Friday, August 22 09:13:11
Sterling bulls licked their wounds on Friday and fought back from a mauling that has seen the currency suffer its longest losing streak against the dollar in six years.
With investors having pushed expectations of a UK rate hike back into next year, the British pound is well on track for its seventh weekly loss against the greenback, a run not seen since the financial crisis of August and September 2008.
But traders bought back some of those cheaper pounds on Friday, squaring positions ahead of potentially the most important market-moving event of the year: a keynote speech from U.S. Federal Reserve Chair Janet Yellen at the Fed's annual gathering of central bankers in Jackson Hole, Wyoming.
At 0745 GMT sterling was unchanged on the day against the dollar at $1.6585, still close to Thursday's trough of $1.6561, its lowest since early April.
Poor wage growth -- average British pay is falling in real terms -- has developed into the main barrier to the BoE making good on longstanding expectations that it would raise rates either in November of this year or early in 2015.
Bank of England minutes on Wednesday showed the first dissenting votes at a policy committee meeting earlier this month but the majority said the inflation outlook was still too weak to justify raising borrowing costs.
From a technical perspective, this week's fall below the 200-day moving average -- the first break of the long-term technical indicator in a year -- suggests selling pressure on sterling against the dollar could persist.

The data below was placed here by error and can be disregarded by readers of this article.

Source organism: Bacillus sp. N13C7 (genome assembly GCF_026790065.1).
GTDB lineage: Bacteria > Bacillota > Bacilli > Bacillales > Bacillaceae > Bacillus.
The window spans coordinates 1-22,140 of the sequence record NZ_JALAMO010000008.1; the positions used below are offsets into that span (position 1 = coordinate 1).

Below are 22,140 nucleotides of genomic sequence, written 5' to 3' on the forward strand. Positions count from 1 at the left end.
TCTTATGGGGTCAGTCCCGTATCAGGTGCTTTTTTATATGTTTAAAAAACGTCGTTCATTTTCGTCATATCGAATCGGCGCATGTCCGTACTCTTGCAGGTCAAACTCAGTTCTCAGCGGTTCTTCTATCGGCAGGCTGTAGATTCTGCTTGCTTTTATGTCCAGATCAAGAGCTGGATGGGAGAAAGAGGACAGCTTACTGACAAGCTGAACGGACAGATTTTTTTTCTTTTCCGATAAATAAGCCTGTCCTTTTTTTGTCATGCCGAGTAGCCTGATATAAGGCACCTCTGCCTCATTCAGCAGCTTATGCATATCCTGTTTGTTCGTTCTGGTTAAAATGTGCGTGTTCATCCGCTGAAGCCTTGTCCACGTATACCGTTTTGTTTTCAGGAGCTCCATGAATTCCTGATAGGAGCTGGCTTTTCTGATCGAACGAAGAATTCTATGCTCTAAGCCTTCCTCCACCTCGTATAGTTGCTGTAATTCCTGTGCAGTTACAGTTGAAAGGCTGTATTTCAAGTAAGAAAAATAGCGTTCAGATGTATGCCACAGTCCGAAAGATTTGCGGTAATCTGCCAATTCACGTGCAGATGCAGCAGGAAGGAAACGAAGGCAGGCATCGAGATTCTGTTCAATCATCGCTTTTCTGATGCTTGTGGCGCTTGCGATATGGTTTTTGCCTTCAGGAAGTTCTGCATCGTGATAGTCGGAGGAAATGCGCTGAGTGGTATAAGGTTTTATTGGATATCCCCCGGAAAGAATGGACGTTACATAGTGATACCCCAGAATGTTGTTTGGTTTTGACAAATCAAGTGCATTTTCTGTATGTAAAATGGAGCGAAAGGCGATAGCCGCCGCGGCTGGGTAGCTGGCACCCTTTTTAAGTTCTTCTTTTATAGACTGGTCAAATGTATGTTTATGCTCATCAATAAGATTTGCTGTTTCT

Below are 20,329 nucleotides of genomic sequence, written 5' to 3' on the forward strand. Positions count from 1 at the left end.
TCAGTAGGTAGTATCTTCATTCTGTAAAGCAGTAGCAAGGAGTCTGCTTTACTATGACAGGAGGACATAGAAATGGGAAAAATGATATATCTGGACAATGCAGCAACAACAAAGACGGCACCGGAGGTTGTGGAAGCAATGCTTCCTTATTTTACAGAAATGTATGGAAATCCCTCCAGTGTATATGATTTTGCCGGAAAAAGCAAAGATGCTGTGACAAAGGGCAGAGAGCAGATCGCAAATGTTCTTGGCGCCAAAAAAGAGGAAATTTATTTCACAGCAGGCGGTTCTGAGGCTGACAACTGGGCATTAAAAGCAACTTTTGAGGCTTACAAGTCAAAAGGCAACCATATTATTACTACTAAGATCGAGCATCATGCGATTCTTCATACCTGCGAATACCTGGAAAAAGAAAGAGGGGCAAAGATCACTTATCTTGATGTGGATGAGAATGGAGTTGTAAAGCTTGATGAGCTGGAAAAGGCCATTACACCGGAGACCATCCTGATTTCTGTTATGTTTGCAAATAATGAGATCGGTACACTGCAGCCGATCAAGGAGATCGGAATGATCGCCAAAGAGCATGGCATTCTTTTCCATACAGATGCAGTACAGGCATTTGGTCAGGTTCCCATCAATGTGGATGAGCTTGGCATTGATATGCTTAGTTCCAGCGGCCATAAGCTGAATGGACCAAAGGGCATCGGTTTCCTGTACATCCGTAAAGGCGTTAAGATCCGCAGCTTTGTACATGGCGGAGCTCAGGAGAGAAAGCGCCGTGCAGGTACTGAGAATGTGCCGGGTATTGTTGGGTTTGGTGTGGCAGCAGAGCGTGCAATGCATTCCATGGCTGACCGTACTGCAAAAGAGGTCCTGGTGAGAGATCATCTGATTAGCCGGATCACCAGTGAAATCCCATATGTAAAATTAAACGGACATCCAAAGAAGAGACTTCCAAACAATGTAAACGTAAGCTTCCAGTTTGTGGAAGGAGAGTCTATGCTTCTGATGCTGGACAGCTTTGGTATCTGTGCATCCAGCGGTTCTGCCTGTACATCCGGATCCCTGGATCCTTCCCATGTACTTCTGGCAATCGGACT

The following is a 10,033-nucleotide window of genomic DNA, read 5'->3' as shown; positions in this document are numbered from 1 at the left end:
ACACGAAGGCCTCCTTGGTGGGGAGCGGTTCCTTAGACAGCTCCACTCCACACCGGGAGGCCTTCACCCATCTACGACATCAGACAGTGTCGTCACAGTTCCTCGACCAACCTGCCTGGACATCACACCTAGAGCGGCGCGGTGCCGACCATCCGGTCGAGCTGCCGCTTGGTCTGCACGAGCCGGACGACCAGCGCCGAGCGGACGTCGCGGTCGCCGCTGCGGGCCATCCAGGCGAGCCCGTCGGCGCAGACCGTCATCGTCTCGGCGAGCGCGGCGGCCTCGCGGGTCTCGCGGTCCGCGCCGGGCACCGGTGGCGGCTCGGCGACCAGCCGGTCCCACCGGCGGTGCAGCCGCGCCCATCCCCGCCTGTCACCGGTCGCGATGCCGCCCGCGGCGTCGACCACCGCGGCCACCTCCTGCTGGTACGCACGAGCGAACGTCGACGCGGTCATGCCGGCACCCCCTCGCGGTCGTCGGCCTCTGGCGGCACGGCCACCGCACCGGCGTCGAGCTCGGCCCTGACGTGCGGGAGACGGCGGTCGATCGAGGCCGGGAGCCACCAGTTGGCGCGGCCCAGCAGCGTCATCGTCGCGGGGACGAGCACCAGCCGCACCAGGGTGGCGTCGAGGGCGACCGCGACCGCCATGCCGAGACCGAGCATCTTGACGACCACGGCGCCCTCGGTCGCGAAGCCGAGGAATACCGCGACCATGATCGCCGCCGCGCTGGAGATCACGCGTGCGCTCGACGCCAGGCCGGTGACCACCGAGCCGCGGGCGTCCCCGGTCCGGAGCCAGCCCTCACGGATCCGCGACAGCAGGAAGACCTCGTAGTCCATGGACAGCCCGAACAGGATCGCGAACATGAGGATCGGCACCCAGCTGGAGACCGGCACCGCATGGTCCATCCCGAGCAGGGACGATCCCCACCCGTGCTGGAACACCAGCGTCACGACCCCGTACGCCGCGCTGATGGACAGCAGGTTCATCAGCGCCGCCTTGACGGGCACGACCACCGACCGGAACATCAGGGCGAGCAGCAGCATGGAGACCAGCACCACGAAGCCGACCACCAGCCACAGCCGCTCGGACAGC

"Following the latest and decisive break below the 200-DMA (now resistance at $1.6682) we see the bears in full control, shooting for a straight extension towards $1.6394," wrote JP Morgan technical analysts in a note on Friday.
Sterling fared better against the euro, however, which is under broad selling pressure as investors anticipate more monetary easing from the European Central Bank to counter the twin threats of recession and deflation.
The pound was on course for its biggest weekly gain against the common currency in over a month, with the euro trading slightly lower on the day at 80.00 pence.
Analysts also noted that uncertainty over the Scottish independence referendum on Sept. 18 could keep the pound under pressure in the coming weeks, even though a vote to stay in the United Kingdom is widely expected. (Reuters)
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